One Small Step

One Small Step
Jackie Kennedy: Economics, Discovery and Daily Life

Skill: Elementary School
Time Required: two hours


On May 25, 1961, before a joint meeting of Congress, President John  F. Kennedy said, “I believe that this nation should commit itself to achieving the goal, before this decade is out, of landing a man on the Moon  and returning him safely to Earth.”  President Kennedy did not live to see Neil Armstrong step foot on the moon, but First Lady Jacqueline Kennedy did live to see her husband’s promise fulfilled.  Where Jacqueline Kennedy was on the day man landed on the moon is unknown, but it is likely she was in Greece with her second husband, Aristotle Onassis, whom she had married nine months previously.


In this lesson students will explore the steps taken to fulfill President Kennedy’s promise to land a man on the moon as well as the costs and difficulties of fulfilling that promise and the historical events that motivated the nation to do so. 

Students will also be given the opportunity to practice their reading skills.

Materials Required:

Student access to the Internet, or classroom access to the Internet with projector capabilities, or a computer with Internet access and a printer. Use of the Space Race timeline link


This activity could be done in one of three ways, depending on available resourses.  The first way would be to use a computer in the classroom with Internet access and a projector for the computer.  Below are 16 questions and answers as well as additional commentary for the teacher to use.  Go to the following NASA web site where a slideshow entitled “Race to Space,” is located:

Distribute the sixteen questions below (sans the answers and teacher commentary).   Tell students that while watching the slideshow they need to keep alert to clues from the questions and write them down when they hear or see one.  

Have a different student read each slide and enlarge all photos.  

When an answer or part of an answer is on screen, pause and provide the commentary for each question (provided below, after the answer, in parentheses).  

Alternately, if a computer with Internet and projection capabilities is not available, but students have access to computers with Internet capabilities, have students search for the answers and supply the corresponding commentary afterward as the class reviews the questions and answers.  Finally, if access to the Internet is not available in the school, the teachers can print the slides and photos, place them around the room and students can search these printed pages for answers.

1.  Who created the National Aeronautics and Space Administration (NASA) and why?
- President Dwight Eisenhower, due to public concern over the launching of the satellite Sputnik by the Soviet Union.
(Explain to students that much like our concern today regarding terrorist attacks, in the 1950’s and 1960’s there was great concern that the Soviet Union would attack the United States and use Sputnik to do so.)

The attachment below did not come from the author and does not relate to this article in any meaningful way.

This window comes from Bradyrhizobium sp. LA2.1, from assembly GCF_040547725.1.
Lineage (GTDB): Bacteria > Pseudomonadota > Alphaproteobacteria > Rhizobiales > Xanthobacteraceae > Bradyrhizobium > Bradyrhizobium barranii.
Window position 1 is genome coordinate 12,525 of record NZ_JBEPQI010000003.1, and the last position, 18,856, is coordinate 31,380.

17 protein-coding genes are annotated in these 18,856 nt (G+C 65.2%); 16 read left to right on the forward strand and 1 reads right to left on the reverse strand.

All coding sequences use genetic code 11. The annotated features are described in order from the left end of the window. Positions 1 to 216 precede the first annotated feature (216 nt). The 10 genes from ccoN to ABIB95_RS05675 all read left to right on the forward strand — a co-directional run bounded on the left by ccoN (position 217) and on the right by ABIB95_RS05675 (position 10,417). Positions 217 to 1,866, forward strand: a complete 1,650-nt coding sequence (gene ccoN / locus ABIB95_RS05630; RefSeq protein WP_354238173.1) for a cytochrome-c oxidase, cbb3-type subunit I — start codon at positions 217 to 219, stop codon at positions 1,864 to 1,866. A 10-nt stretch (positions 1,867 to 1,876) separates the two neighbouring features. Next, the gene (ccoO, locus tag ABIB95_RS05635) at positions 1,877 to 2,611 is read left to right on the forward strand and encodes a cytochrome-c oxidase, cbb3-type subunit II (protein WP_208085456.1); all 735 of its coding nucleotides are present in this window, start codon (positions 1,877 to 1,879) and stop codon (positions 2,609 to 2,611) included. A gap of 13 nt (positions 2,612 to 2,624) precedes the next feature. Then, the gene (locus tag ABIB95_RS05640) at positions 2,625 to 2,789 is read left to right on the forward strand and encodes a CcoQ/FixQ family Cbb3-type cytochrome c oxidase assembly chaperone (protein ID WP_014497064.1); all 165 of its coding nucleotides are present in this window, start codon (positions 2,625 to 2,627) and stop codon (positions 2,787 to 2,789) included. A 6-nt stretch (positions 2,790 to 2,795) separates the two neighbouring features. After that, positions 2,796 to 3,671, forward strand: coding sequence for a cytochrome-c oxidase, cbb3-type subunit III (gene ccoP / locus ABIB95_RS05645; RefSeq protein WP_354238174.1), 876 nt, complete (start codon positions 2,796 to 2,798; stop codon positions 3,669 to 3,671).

2.  Why were astronauts kept in isolation after returning from space and for how long?
- Fear of alien organisms, and for 21 days.
(Explain to students that once it was discovered that the Moon was devoid of life this practice ended.)
3.  Who were the first two Americans to go into space on Pioneer IV?
- Able and Baker (two monkeys) who were American-born, to avoid diplomatic repercussions with India where monkeys are viewed as sacred.
(Explain to students that monkeys were first sent into space for safety reasons. Both monkeys survived the flight, but Able died four days after the flight due to the anesthesia used to remove an implant which was placed in Able to measure what going into space might do to the astronauts.)
4.  Who were the Mercury astronauts and why are they significant?
- Walter Schirra, Donald Slayton, John Glenn, Scott Carpenter, Alan Sheppard, Virgil “Gus” Grissom and Gordon Cooper because they were selected to be the first men in space.
(Explain to students the extreme courage it took to be one of the Mercury astronauts because with each flight it was not known if they would survive; 24 astronauts (and eight cosmonauts) have died in service to the space program.)
5.  Who was the first person in space, who was the first American man in space, and who was the first American to orbit the earth?
- Yuri Gagarin, Alan Shepard, and John Glenn, respectively. 
(Explain to students that though John Glenn was the third man in space he became the most well known because of his ability to serve as a spokesman for the space program.)
6.  Why, according to President Kennedy, was it important to land on the Moon and how long did he give Americans do so?
- The “battle … between “freedom and tyranny;”  “before the decade is out” or nine and one-half years.
(Explain to students what a decade is and why such a goal was daring to make (i.e.We did not know how to do this at the time or if we would ever be able to do so and some believe we never actually did do so.)
7.  What is the connection between a 20 dollar bill and the Presidential Medal of Freedom?
- In early February 1962, George B. Kiastkowsky, Assistant to President Kennedy, bet James E. Webb, head of the NASA lunar program, that John Glenn would never fly in space. Webb won the bet on February 20, 1962 and was awarded the Presidential Medal of Freedom for his efforts on December 9, 1968.